The Pittsburgh Post-Gazette reports on those persistent rumors that the United States Postal Service, in thrall to the orbital mind control lasers of the secular conspiracy, plans to discontinue traditional Christmas stamps:

Patrons looking for a new religiously themed stamp this year are getting leftover Madonna printings from last year, touching off a wave of reports that the Postal Service was planning to discontinue religiously themed Christmas stamps.

“It’s absolutely not true,” said Diana Svoboda, spokeswoman for the Pittsburgh district. Next year’s printing will include a new Madonna and the price stamped over her left shoulder will explain why a new one wasn’t printed this year: Rates are going up to 39 cents per letter Jan. 8. […]

The time being the cyber era, and the culture being skittish, the theory of the vanishing Christmas stamp has taken deep root in the American imagination, alongside complaints about school pageants with new words to “Silent Night,” possibly sung under a “unity tree.” […]

One [web site], called “Darleen’s Place,” carried a vivid account on Nov. 24 in which the author’s mother asks for the Madonna stamps, and the clerk pulls out the previous year’s issue and tells her, “These are all I have and they’ll be the last you ever see.”

“Mom asks, ‘What do you mean?’ He explains the USPS will not be issuing any more ‘religious’ stamps.”

The encounter also has the clerk informing Darleen’s mom that he is not permitted to say “Merry Christmas.” […]

A similar story turned up on a Web site run by right-wing pundit Michelle Malkin. A reader there reported calling the postal service’s public line and being told that religiously themed stamps were being discontinued “to avoid any legal constitutional issues.”

This was startling news to Mark Saunders, a postal service spokesman in Washington. He’d just finished mailing a news release that announced the design for next year’s Madonna stamp.

Mind you, the dark forces behind the Post Office do plan to pollute America’s precious bodily fluids next year with DC Comics stamps. You know it’s all downhill from there and in 2007 and 2008 we’ll be franking our postal mail with images of Michel Foucault and Lou Reed.

Dressing Down (and Sidewise)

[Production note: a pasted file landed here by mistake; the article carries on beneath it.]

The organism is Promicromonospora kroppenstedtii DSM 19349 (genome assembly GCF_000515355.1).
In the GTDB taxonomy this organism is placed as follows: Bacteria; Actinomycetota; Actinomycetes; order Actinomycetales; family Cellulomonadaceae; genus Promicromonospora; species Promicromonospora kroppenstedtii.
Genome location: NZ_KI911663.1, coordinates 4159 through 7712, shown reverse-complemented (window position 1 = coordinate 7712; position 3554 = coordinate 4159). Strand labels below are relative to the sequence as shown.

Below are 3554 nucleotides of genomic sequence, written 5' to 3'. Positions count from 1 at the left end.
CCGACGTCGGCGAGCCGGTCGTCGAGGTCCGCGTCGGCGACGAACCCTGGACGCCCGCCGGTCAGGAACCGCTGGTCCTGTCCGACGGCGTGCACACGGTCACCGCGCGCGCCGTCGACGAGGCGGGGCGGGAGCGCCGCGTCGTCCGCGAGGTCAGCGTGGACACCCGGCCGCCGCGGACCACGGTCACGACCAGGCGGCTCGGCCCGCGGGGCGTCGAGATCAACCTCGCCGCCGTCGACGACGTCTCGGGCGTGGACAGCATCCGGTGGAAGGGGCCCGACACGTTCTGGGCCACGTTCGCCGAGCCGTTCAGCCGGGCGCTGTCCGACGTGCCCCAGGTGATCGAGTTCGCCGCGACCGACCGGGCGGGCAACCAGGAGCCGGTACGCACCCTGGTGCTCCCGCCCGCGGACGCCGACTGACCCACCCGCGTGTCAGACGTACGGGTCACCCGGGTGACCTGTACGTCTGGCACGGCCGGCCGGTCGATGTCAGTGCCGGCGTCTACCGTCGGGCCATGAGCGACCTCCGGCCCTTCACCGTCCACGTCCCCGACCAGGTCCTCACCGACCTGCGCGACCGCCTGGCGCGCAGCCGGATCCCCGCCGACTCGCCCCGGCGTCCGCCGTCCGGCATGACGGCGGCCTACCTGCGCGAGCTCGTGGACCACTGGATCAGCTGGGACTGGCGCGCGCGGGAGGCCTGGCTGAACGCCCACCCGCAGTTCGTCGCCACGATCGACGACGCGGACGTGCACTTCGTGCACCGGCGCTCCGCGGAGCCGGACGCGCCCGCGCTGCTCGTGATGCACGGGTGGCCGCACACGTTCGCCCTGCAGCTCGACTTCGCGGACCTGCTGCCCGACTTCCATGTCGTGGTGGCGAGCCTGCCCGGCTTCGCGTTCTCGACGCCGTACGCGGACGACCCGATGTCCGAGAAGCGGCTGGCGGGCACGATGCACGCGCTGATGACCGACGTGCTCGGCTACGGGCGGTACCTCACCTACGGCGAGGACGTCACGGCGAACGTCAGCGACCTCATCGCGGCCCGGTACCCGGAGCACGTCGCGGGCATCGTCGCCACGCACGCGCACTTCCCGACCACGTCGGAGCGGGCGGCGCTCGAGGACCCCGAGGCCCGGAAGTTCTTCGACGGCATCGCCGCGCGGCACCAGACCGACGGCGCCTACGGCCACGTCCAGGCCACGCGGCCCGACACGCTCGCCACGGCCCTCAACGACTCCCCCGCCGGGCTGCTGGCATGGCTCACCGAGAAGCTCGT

Posted by John M. Ford at 03:50 AM *

I suddenly get the sense that my timing on this could not possibly be worse, but after much promising thereof, The Techstore has now been expanded to offer a much broader range of Imprinted Stuff for the existing designs (Harry of 5 Points, Infernokrusher, and Entropy Sonnet), with more Stuff in preparation. There have been a couple of design modifications — because of a request, most of the women’s shirts are now backprinted only. We’re working on a front emblem, but the current monogram, with the inscription me fecit, is out for reasons obvious to anyone with even a slight bit of Latin.

About sizing, we are unable to assist, but this is all more Gene Kelly than Fred Astaire tailoring anyway.

December 01, 2005
Catalogue retail
Posted by Teresa at 10:45 PM *

This one’s been bugging me for twenty years. Is there some reason retailers can’t just tell you the actual physical dimensions of a piece of clothing? For instance, they’ll tell you that a sweater is technically a size 16, but then say it “runs large for that size.” You’re already having to hunt down their sizing chart to find out how big they think a size 16 is, but determining the size of something that “runs large” is impossible.

How big is “one size fits most”?

Day before yesterday I was considering ordering some long plain black dresses (my wardrobe staple) from an online vendor, but was stymied when I realized that the length of every article of clothing they made was described as “hangs 33 inches from your natural waist.” This was impossible. I phoned to ask how long they were. No one at their ordering center knew. Before the call was done, I’d been bumped to two more corporate centers. I still didn’t know how long their dresses were, but I had the consolation of knowing that they didn’t either.

I’ve run into this over and over again. So let me repeat: is there a reason for it?

Smaller type (our default)
Larger type
Even larger type, with serifs

Dire legal notice
Making Light copyright 2001, 2002, 2003, 2004, 2005, 2006, 2007, 2008, 2009, 2010, 2011, 2012, 2013, 2014, 2015, 2016, 2017, 2018, 2019, 2020, 2021, 2022 by Patrick & Teresa Nielsen Hayden. All rights reserved.